Cookies Policy

This site uses cookies. By continuing to browse the site you are agreeing to our use of cookies.

I accept this policy

Find out more here

The Dynamics Of National Identity In The Later Middle Ages

Brill’s MyBook program is exclusively available on BrillOnline Books and Journals. Students and scholars affiliated with an institution that has purchased a Brill E-Book on the BrillOnline platform automatically have access to the MyBook option for the title(s) acquired by the Library. Brill MyBook is a print-on-demand paperback copy which is sold at a favorably uniform low price.

Access this chapter

+ Tax (if applicable)

Chapter Summary

Nations are politicised expressions of ethnicity. Nations can originate along two different tracks. They may arise as ethnic groups striving for their own autonomy or state, as with the Kurdish nation or people. In accordance with the primordialist view both ethnies and nations are often represented as kinship groups generating a family feeling as part of a vaguer sense of belonging. Primordialists see ethnicity as 'a resource employed by the members of ethnic groups for the pursuit of their common interests. From the constructivist angle, ethnicity and in this case the same goes for nationality is something to a large degree 'constructed' or 'engineered'. Out of necessity, medievalists often make the choice either to concentrate on the 'cultural stuff' that made up the core of ethnic or national identities or rather on those boundary situations that make differences between ethnic groups or nations more explicit.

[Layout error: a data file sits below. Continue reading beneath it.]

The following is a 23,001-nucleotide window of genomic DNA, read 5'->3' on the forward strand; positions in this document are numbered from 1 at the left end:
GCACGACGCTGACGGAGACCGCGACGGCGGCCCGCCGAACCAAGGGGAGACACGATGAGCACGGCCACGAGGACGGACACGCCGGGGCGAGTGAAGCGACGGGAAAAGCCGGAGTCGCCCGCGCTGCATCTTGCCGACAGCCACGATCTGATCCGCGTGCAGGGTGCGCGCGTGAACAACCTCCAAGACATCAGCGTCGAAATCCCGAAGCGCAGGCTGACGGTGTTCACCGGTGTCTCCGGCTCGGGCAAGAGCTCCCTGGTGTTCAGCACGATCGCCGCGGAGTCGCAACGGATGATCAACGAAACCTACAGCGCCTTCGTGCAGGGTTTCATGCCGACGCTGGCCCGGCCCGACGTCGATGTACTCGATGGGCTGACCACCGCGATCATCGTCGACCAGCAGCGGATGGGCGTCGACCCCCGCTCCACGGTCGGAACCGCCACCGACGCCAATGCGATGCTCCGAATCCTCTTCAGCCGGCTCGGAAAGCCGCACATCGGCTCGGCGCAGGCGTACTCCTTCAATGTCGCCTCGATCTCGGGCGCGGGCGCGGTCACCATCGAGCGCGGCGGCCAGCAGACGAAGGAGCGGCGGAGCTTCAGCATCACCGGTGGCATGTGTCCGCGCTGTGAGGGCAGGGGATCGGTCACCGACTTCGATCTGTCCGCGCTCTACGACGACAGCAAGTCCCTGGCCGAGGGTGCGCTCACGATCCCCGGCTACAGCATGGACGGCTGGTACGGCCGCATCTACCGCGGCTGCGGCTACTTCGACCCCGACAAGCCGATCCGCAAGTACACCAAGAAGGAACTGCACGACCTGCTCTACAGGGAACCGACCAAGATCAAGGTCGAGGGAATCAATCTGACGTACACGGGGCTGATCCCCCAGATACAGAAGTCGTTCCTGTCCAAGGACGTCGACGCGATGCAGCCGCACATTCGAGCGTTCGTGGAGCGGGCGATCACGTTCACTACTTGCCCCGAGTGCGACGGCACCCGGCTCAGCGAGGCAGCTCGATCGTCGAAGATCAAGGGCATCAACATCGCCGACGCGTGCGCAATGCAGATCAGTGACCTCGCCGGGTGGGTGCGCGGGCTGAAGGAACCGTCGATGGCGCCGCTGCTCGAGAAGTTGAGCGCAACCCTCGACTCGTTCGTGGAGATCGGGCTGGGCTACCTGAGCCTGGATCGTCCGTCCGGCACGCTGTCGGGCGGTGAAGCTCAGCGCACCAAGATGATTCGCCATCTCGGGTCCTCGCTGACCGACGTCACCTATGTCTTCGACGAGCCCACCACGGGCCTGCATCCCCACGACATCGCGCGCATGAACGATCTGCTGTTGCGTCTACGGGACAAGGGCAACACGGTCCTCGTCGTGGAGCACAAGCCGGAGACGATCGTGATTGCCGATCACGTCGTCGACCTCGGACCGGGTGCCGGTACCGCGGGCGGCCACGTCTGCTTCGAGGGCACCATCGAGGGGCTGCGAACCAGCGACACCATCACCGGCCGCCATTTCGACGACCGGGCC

Keywords: constructivist camp; ethnicity; medieval history; national identity; primordialist view



Can't access your account?
  • Tools

  • Add to Favorites
  • Printable version
  • Email this page
  • Recommend to your library

    You must fill out fields marked with: *

    Librarian details
    Your details
    Why are you recommending this title?
    Select reason:
    Networks, Regions and Nations — Recommend this title to your library
  • Export citations
  • Key

  • Full access
  • Open Access
  • Partial/No accessInformation